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who you are.” Heidi Siebentritt, the county’s historic preservation planner, said she had come to know Lewis well and treasured him as a longtime friend, not through personal acquaintance, but through his meticulous documentation that she had studied over the years. Prophetically, Siebentritt said she found in Lewis’ files a comment that the Featherbed Lane span was one of the most important Pratt Truss bridges in the state and, in all caps and underlined, “Should be preserved.” Ehrankranz, who was a comrade at arms with Lewis in the fight against the dam, lauded him for a lifetime of selfless public service to historic preservation and environmental causes, citing Lewis’ actions in getting the bridge on the Virginia and National registers. “That achievement is the principal reason we are assembled here today,” he said. The bridge was listed on the National Register in June 1974. Lewis had moved fast. Three weeks earlier the Fairfax County Water Authority and the U.S. Army Corps of Engineers had released their proposal to dam the creek—a plan that would have created a reservoir and “drowned the bridge,” Ehrenkranz said. Lewis called Ehrenkranz, to offer his help “in slaying the twin dragons.” Lewis did not live in the Waterford-Taylorstown area, but for him participating in the resistance was simply “the right and required thing to do.” Lewis had already initiated the process to get Goose Creek named a scenic river. To avoid competition between the two Loudoun streams, the Board of Supervisors formed the Loudoun County Scenic River Committee—with Lewis as chairman and Ehrenkranz as vice chairman. The two Loudoun streams became state scenic rivers in 1976 and 1977—among the first to achieve the designations.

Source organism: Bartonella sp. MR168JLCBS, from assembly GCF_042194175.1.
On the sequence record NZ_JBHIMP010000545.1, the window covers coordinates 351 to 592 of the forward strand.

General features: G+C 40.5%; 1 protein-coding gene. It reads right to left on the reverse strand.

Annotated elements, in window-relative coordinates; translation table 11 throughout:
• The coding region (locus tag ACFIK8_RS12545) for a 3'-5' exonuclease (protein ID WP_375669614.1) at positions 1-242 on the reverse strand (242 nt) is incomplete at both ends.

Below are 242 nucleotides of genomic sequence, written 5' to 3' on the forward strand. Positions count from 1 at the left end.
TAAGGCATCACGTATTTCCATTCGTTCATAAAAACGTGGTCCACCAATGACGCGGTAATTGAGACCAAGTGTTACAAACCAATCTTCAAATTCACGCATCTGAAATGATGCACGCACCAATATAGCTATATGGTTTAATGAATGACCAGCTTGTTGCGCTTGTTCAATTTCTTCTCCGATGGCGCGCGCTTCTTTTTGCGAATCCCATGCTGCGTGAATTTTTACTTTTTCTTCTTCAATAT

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Continued from Page 26

Next, the duo set about forming the approximately 65-acre Taylorstown Historic District. The district was listed on the National Register in January 1978. Those epic achievements of the 1970s were the mark of a highly organized man, small in stature but whose “dreams and ideas were immense,” Ehrenkranz said. Psaris also cited Lewis’ work in spearheading the scenic river designation that helped preserve so much of the area’s natural, historic, environmental and scenic features. Scheel had known Lewis since the 1960s. Both were active in amateur theater, both loved opera, both were originally from New York City, and both had been in the military. In 1980, Lewis left Loudoun for Winchester. It was in Winchester that Lewis became a daily visitor to Edwards’ office as regional director for VDHR. Edwards was his successor in Loudoun, from 1970 to 1982. Edwards remembered Lewis’ signature creation of the 9,000-acre Goose Creek District, since augmented with a further 1,000 acres. “I cut my teeth on it,” he said. In a letter read at the ceremony, Lincoln resident Jean Brown said it was Lewis who “convinced a number of residents that we lived in a special place that was worth preserving.” Rep. Barbara Comstock (R-VA-10) also wrote a letter, praising Lewis for his important work and for linking the past with the present. Edwards recalled crossing the Featherbed Lane bridge with Lewis, who said, “This is very important to Loudoun and the nation.” “I’m so glad that we are saving it and memorializing him,” Edwards said. The ceremony ended on a note the former historian, actor and musician would have appreciated. Young Taylorstown resident and dancer Mackenna Carlow performed a graceful Irish step-dance’ in his honor on the bridge. n